[Documents menu] Documents menu

Dead Serious: Ads and Calls Go for Jugular

By Howard Kurtz, The Washington Post,
Thursday 2 November 2000; Page A20

In the campaign's waning days, some political organizations are resorting to an old and highly divisive tactic: linking candidates to death and tragedy.

The Democratic Party is making phone calls in which a 70-year-old widow suggests George W. Bush is to blame for her husband's death in a Texas nursing home.

The NAACP is airing an ad with a pickup truck in which the daughter of James Byrd Jr., a black man dragged to his death in Texas, lashes out at Bush.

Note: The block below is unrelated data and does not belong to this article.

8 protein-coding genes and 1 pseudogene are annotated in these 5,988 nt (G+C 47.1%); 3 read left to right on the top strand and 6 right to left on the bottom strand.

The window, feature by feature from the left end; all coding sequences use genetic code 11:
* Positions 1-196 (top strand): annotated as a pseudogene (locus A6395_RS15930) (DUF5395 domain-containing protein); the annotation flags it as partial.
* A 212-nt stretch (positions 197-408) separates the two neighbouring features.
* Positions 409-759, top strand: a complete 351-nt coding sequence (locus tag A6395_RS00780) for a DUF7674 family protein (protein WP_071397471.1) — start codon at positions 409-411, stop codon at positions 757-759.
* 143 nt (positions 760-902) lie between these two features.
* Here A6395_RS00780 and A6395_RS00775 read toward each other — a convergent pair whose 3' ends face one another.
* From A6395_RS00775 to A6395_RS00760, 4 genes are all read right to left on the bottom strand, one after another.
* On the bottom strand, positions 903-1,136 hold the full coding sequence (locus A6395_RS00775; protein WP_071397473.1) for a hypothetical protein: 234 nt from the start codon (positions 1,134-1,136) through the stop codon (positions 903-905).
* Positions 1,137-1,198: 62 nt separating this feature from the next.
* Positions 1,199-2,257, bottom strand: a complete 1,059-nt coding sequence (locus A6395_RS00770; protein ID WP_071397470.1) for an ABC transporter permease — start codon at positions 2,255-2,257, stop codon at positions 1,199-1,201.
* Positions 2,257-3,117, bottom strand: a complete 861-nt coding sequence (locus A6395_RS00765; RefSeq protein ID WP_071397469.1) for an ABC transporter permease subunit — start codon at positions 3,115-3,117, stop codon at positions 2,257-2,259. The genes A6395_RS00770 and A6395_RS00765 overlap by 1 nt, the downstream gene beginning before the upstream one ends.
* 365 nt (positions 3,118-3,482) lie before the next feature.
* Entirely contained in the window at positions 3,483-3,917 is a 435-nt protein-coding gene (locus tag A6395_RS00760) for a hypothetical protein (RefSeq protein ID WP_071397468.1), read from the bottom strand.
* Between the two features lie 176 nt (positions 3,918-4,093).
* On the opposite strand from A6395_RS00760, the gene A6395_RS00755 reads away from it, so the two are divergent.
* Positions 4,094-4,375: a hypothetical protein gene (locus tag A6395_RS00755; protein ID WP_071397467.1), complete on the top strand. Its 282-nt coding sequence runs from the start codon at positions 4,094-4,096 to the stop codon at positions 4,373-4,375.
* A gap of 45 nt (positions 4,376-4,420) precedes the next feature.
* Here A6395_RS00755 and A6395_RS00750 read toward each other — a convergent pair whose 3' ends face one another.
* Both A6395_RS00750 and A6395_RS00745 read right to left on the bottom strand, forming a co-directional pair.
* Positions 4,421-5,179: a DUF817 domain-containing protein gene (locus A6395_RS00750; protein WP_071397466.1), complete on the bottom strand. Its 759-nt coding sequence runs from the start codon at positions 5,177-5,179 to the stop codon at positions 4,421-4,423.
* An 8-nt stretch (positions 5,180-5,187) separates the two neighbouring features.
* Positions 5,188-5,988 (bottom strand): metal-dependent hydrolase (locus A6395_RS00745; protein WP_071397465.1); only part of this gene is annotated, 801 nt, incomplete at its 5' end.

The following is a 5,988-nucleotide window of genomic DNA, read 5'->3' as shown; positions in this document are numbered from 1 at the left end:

In the New York Senate race, the Republicans have made calls trying to link Hillary Rodham Clinton to the terrorists who bombed the USS Cole.

Attempting to tie a candidate to a horrendous crime is a high-stakes gamble, often done through low-profile phone banks, that invariably produces charges of desperation. Such attacks take a legitimate disagreement--say, over nursing home regulation--and try to demonize the opponent. The underlying rationale, analysts say, is that "real" people are more believable than politicians.

"If you can take the tragedy and turn it into something that's relevant politically, you can get a big payoff," said Darrell West, a Brown University professor. "But there's a risk that it can backfire. . . . Tragedy is emotional, and emotions can move in a lot of different directions."

Said Republican political consultant Don Sipple: "Trying to put blood on Bush's hands is not credible." He called the Byrd murder "a vile and vicious crime, but to lay blame on the shoulders of George W. Bush is where you lose credibility."